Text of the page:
A recent survey of 400 employees, sponsored by CloudBerry Lab, Inc., reveals that more than one-third of small enterprises may have no data backup at all.
While 36 percent of the 400 respondents said they kept complete backups of their key business information, exactly the same percentage of respondents have no backups whatsoever. About 27 percent also said they had lost business data “several” or “many” times.
“In spite of a few bright spots, we have to give enterprises an overall grade of C in the area of backup. In our view, the increasing threat landscape will cause that grade to drop, unless organizations begin reconsidering their strategies,” said Alexander Negrash, Director of Marketing for CloudBerry. “There are newer, more modern options available, making the best backup processes available to even the most resource-constrained companies.”
Extra Copies, Extra Confidence
Having an extra copy of anything important just makes good sense. Here are some suggestions on how taking action now to protect your important data will pay off in the future.
First, there are three different forms of backup:
- A full backup includes a copy of everything on the computer.
- Differential backups only make copies of the files that have changed since your last full backup.
- Incremental backups only make copies of the files that have changed since your last backup (whether it was a full or an incremental backup).
A good backup creates duplicates of your information that can be put on any device, so long as it has sufficient space to handle the load of data. Since a backup system contains at least one copy of information worth saving, the data storage requirements can be different from case to case. Organizing the type and amount of storage space available and managing the backup process can be complex, depending on the size and scope of the project.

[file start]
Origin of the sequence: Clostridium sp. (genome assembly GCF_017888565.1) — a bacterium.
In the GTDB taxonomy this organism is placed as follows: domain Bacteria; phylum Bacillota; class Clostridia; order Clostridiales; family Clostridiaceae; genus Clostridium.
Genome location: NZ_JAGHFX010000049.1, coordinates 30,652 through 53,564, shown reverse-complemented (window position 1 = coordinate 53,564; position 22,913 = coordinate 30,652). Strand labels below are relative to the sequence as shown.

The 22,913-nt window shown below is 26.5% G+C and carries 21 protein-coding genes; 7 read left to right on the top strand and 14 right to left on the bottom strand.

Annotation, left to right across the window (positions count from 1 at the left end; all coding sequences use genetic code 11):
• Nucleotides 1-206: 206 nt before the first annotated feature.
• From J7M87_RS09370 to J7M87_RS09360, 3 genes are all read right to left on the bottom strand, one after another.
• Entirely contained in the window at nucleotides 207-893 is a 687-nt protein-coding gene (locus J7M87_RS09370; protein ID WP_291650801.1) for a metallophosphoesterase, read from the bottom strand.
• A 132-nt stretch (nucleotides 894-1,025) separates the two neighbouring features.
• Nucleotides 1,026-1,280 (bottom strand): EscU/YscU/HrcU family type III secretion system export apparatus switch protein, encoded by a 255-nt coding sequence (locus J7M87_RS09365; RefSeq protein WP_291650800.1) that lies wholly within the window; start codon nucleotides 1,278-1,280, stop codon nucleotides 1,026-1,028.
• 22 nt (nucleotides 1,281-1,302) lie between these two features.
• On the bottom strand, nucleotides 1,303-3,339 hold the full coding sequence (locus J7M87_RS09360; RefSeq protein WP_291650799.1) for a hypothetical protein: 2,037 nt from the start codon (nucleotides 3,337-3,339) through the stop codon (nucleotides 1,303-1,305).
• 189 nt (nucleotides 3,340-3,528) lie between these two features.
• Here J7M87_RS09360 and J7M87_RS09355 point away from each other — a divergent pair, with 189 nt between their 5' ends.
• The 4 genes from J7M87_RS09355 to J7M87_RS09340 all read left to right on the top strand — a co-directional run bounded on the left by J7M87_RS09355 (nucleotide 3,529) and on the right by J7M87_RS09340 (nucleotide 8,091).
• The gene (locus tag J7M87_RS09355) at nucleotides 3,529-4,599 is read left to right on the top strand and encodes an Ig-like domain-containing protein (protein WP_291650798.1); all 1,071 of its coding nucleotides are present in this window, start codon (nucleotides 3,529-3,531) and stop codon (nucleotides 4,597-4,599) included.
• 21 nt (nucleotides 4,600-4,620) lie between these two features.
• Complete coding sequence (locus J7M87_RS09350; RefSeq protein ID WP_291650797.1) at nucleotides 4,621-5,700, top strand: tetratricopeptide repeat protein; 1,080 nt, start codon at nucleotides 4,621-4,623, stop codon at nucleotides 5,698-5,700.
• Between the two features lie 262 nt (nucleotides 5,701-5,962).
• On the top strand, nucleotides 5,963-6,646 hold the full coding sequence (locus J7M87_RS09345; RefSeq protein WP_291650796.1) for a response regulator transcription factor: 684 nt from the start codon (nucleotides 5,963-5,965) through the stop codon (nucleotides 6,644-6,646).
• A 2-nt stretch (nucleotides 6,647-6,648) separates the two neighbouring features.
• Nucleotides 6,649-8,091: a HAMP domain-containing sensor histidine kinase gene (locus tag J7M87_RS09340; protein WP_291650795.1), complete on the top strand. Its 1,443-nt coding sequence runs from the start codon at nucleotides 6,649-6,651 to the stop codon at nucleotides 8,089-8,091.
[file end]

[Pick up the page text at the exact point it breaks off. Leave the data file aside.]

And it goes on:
There are many types of data storage devices and multiple approaches to handling geographic redundancy, the security of the data and accessibility of the information. Issues like compression, encryption and deduplication (a way to remove recurring, duplicate information to save storage space), will need to be addressed over time, depending on the size and scope of the information involved.
Two Copies Good, Three Copies Better
Businesses should make two full copies, maintained on separate physical devices, of all important data. A third copy should be kept offline at a different geographic location. Having two complete copies nearby insures the business can continue operating, even if one set of data is lost or unrecoverable. The offline copy is a fail-safe measure that can be used if either or both onsite copies are lost or damaged. With small amounts of data, single hard drives may be perfectly adequate to store important information.
With larger sets of data, bigger systems involving numerous drives, including RAID systems, can be used. Here’s a closer look:
- Direct attached storage: These DAS storage devices are hooked directly to a PC or server, typically using a USB connector.
- Network attached storage: A NAS appliance connects directly to a network. It is often set up as a RAID with multiple drives working together to back up and store large amounts of files.
- Public online or “cloud” storage: Online storage is designed to help consumers and businesses store or back up data to an off-site location. There is no real cloud. The data is placed on specially configured groups of drives that are set up at a remote site by the hosting company. Data is accessible only via the Internet.
- Private cloud: Companies who prefer not to have their data on shared systems can choose from a range of private cloud storage options and companies through which their important data can be stored on dedicated servers that are not shared with others. Like the public cloud, this data is only accessible via the internet.